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Selective Etching of Copper

IP.com Disclosure Number: IPCOM000100416D
Original Publication Date: 1990-Apr-01
Included in the Prior Art Database: 2005-Mar-15
Document File: 2 page(s) / 70K

Publishing Venue

IBM

Related People

Datta, M: AUTHOR [+3]

Abstract

An electrochemical technique for selective etching of copper in the presence of chromium, nickel and gold is described. From an electrochemical point of view each metallic layer has a certain characteristic polarization behavior which remains unaffected by the fact that the layer is in contact with another material. This situation is similar to the phenomena observed for anodic dissolution of different phases in a heterogeneous alloy (1,2). By comparing the anodic polarization curves in an appropriate electrolyte, it is possible to select a potential at which a particular metal can be preferentially dissolved.

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Selective Etching of Copper

       An electrochemical technique for selective etching of
copper in the presence of chromium, nickel and gold is described.
From an electrochemical point of view each metallic layer has a
certain characteristic polarization behavior which remains unaffected
by the fact that the layer is in contact with another material.  This
situation is similar to the phenomena observed for anodic dissolution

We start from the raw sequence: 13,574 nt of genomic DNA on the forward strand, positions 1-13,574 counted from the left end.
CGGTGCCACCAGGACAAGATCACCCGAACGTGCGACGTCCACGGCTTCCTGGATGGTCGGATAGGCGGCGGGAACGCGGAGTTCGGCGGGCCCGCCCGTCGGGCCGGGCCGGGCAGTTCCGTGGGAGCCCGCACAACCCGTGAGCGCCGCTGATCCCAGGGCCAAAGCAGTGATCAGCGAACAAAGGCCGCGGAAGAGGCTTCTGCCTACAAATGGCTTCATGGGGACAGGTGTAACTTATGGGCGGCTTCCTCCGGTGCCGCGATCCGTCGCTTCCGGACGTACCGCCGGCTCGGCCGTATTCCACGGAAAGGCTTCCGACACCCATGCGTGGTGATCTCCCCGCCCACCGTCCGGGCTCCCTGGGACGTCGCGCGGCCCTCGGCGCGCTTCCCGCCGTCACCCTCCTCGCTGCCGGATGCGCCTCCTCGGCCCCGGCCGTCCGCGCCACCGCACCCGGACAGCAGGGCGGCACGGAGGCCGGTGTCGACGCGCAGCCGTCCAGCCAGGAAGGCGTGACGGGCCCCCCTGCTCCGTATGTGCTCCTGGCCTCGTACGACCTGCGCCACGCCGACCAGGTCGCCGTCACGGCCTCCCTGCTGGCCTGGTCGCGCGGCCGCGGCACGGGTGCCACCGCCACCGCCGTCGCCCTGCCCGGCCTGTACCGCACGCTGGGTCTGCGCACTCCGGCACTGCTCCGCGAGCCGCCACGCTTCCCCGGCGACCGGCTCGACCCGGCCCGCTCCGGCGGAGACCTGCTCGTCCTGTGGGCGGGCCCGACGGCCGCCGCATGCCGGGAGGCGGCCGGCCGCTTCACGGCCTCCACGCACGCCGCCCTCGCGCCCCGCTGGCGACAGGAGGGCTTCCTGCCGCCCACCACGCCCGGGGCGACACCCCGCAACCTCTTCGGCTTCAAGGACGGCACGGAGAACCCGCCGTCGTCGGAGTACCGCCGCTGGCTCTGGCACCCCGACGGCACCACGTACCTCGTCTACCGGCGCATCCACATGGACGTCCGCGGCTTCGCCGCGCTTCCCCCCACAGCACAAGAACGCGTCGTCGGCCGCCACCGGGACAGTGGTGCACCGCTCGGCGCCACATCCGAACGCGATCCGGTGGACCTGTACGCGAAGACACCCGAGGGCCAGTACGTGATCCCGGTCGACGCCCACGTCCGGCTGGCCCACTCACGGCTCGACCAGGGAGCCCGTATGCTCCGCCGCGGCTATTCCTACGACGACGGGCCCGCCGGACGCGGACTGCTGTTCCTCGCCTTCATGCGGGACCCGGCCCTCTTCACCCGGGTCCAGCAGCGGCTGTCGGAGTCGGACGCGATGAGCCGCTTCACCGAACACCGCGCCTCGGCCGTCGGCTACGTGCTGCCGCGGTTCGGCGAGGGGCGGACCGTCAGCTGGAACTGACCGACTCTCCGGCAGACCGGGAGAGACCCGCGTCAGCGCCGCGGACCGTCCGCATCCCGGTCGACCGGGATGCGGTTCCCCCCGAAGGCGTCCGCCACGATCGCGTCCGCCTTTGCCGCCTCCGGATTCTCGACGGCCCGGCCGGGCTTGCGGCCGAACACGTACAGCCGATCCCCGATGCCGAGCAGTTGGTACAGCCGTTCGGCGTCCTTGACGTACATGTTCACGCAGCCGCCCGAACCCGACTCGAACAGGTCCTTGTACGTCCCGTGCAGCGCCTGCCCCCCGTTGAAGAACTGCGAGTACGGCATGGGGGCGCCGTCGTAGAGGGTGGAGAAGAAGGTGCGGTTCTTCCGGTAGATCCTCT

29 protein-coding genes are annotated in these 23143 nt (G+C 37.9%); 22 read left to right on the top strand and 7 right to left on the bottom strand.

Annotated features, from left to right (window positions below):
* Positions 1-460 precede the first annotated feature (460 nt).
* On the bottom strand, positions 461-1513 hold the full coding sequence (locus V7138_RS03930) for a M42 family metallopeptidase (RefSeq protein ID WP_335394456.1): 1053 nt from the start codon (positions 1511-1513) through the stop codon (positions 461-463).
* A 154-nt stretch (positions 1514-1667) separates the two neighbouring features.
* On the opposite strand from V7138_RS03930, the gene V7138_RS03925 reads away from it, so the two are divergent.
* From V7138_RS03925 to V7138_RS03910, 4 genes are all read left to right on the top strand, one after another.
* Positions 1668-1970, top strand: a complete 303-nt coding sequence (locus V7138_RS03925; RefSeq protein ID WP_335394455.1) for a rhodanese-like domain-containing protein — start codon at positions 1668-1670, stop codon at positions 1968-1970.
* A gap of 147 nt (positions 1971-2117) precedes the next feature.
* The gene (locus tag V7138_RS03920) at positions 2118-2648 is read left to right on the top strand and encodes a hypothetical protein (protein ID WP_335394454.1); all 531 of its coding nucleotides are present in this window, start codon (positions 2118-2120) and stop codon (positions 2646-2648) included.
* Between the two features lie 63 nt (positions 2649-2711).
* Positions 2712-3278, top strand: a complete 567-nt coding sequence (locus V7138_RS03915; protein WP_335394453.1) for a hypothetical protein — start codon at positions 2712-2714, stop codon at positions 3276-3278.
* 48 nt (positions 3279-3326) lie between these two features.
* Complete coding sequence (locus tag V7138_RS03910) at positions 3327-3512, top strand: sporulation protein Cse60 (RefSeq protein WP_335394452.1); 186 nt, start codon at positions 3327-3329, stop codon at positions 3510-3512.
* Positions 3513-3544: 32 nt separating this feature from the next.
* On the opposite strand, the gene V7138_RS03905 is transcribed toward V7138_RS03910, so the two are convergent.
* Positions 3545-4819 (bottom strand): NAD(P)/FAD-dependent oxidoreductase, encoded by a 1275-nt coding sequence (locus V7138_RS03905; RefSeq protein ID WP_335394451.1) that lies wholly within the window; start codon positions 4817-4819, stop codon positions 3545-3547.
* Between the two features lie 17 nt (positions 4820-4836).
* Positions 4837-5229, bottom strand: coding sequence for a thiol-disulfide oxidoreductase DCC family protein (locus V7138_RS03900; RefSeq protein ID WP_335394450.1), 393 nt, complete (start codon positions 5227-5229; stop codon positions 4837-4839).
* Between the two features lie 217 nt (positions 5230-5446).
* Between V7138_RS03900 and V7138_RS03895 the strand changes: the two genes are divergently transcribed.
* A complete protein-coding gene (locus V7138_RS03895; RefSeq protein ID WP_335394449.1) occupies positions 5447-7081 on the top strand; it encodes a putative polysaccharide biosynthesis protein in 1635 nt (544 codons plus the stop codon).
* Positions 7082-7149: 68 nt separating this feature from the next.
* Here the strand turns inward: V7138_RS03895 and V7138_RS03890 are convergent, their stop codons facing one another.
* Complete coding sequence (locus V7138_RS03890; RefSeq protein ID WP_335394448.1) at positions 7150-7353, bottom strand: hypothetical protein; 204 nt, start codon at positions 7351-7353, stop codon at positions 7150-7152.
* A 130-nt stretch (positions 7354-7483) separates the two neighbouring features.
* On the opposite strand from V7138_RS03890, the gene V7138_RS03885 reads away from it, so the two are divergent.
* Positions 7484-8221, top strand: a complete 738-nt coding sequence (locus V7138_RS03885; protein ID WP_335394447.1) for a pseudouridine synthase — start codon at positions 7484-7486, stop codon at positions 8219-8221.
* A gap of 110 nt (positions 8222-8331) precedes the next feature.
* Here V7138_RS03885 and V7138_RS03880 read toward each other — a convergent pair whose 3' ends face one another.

of different phases in a heterogeneous alloy (1,2).  By comparing the
anodic polarization curves in an appropriate electrolyte, it is
possible to select a potential at which a particular metal can be
preferentially dissolved.

      Chromium, nickel and gold passivate easily in aqueous
electrolytes, and anodic dissolution of these metals occurs only at
relatively high potentials.  Copper, on the other hand, is relatively
active and dissolves at high rates even at low anodic potentials.
This behavior is shown in the figure which shows the anodic
polarization curves for copper, chromium, nickel and gold in 3M
sodium nitrate solution.  The data of the figure permits one to
select an anodic potential in the potential range between -0.3 volt
and +0.5 volt (vs. a mercury sulfate reference electrode) where
anodic dissolution of copper takes place at high rates while the
chromium, nickel and gold layers remain completely passive. Similar
polarization behavior is obtained in several other electrolytes
containing oxidizing anions over a wide range of pH and
concentration.  Exa...